Determination of parasite activity - Promastigotes of L. chagasi and epimastigotes of T. cruzi parasites were treated with a three-fold dilution series of essential oils, major compounds or reference drugs for 72 h at 28°C. The inhibition of parasite growth was microscopically determined by counting parasite numbers in a haemocytometer. For intracellular amastigote assays, Vero cells were infected with tissue-derived trypomastigotes of T. cruzi and THP-1 transformed cells were infected with late-stage promastigotes of Leishmania at a 10:1 parasite to cell ratio. After 24 h, infected cells were incubated with the essential oils, major compounds or reference drugs for 72 h at 37°C in a 5% CO2-95% air mixture. Drug activity was determined by the percentage of infected cells in treated and untreated cultures in methanol-fixed and Giemsa-stained preparations.
Toxicity to mammalian cells - The cell toxicity was tested using the MTT [3-(4,5-dimethylthiazol-2-yl)-2,5-diphenyl-tetrazolium bromide)] reduction assay. Vero and transformed THP-1 cells were incubated with each essential oil (0-100 ?g/mL) for 72 h at 37°C in a 5% CO2-95% air mixture. The optical density (OD) of the dissolved formazan crystals was measured using a microplate reader at a wavelength of 580 nm. The percentage of cytotoxicity was calculated using the following equation:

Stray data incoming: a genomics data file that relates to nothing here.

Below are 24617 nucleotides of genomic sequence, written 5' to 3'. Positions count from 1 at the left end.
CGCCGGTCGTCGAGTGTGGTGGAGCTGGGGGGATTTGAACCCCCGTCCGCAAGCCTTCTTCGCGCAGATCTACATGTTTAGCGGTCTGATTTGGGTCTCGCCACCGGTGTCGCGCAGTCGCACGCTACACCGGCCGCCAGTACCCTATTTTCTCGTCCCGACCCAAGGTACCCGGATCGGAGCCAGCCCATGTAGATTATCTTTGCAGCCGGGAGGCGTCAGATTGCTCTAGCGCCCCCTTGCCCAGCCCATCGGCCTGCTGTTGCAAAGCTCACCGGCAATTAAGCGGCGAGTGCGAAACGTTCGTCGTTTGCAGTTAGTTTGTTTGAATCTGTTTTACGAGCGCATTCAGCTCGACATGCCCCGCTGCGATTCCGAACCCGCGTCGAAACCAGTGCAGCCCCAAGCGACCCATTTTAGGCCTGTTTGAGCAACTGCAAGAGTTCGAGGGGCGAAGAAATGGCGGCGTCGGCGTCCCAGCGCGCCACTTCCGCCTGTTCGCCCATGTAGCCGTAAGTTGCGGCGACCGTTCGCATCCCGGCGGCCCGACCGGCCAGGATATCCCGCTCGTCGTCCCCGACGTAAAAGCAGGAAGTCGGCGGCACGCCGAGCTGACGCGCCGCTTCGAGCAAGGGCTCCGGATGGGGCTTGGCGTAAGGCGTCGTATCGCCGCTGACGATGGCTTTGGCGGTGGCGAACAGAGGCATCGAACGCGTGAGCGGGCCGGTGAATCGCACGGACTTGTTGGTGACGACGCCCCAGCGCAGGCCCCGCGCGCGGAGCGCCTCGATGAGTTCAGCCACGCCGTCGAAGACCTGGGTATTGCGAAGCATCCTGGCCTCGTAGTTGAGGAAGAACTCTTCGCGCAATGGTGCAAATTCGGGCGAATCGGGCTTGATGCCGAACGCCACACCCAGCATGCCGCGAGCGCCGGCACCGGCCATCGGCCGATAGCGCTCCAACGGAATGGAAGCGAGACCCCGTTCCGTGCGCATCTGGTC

100 x (OD control - OD treated)/OD control.
Statistical analysis - The anti-parasite activity was expressed as the concentration required to inhibit 50% and 90% (IC50 and IC90) of parasite growth. The cell toxicity was expressed as the concentration required for 50% and 90% (CC50 and CC90) cell killing. They were calculated by sigmoidal regression analyses (MsxlfitTM, ID Business Solution, Guildford, UK). The selective index (SI) was calculated by dividing CC50 Vero cells/IC50 T. cruzi, or CC50 THP-1 cells/IC50 L. chagasi. Results were expressed as mean ± standard deviation and statistical significance was determined by Student's t-test (p < 0.05 was considered significant). All experiments were repeated twice in quadruplicate. Principal component analysis (PCA) of the composition and biological activity data was performed with Statistica 6.0 software (StatSoft, Tulsa, OK, USA).